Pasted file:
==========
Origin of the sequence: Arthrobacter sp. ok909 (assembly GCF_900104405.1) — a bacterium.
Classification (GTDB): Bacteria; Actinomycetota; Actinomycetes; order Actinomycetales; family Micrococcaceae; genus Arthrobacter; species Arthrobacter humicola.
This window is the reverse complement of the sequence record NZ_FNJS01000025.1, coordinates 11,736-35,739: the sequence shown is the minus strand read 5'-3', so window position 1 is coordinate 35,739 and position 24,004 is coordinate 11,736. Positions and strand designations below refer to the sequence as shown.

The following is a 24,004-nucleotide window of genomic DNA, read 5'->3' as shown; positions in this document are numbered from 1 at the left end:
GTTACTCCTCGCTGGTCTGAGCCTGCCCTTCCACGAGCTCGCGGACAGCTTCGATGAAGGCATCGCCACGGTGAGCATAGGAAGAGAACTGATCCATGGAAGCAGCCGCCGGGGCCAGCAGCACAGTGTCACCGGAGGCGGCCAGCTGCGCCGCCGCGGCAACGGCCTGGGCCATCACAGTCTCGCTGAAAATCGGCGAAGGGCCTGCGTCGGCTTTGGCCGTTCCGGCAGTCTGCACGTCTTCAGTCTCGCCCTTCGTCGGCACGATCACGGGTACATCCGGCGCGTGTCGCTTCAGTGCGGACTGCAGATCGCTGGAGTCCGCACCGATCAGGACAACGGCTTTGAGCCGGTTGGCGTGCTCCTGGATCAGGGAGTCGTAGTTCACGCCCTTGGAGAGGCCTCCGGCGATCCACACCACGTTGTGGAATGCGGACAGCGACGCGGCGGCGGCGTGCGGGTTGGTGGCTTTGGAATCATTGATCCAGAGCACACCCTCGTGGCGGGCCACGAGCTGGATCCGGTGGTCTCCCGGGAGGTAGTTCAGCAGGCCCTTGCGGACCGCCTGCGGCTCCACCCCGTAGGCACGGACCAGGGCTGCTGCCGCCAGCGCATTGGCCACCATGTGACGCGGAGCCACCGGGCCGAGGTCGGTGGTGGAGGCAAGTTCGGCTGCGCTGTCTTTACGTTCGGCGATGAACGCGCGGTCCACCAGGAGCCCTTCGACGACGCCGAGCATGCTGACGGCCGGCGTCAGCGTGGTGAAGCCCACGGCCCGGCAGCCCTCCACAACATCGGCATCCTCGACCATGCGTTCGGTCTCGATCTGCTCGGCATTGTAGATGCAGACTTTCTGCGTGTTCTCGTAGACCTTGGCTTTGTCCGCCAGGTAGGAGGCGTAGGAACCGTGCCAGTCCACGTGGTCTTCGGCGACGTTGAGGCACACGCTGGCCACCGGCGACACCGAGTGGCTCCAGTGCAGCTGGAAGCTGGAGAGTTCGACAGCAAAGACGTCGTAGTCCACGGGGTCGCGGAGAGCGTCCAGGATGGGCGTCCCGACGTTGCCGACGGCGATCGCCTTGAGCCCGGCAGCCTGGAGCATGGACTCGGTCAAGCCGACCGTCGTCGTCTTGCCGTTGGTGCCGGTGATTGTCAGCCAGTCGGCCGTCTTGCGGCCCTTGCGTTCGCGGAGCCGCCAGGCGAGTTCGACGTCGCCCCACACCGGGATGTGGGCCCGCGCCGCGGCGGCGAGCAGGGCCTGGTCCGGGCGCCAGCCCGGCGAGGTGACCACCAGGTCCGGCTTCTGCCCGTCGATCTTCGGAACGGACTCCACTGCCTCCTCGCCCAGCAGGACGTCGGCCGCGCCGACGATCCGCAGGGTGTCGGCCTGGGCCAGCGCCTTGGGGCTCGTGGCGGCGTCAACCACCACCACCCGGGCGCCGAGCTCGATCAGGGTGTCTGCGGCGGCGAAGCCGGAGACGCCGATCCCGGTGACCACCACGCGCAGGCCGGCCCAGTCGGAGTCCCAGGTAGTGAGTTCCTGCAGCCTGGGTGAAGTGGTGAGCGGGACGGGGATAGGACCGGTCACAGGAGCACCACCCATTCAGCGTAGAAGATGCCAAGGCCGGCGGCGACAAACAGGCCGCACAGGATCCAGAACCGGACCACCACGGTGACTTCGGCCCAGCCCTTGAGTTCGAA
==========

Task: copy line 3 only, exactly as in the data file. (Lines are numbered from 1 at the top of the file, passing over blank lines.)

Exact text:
This window is the reverse complement of the sequence record NZ_FNJS01000025.1, coordinates 11,736-35,739: the sequence shown is the minus strand read 5'-3', so window position 1 is coordinate 35,739 and position 24,004 is coordinate 11,736. Positions and strand designations below refer to the sequence as shown.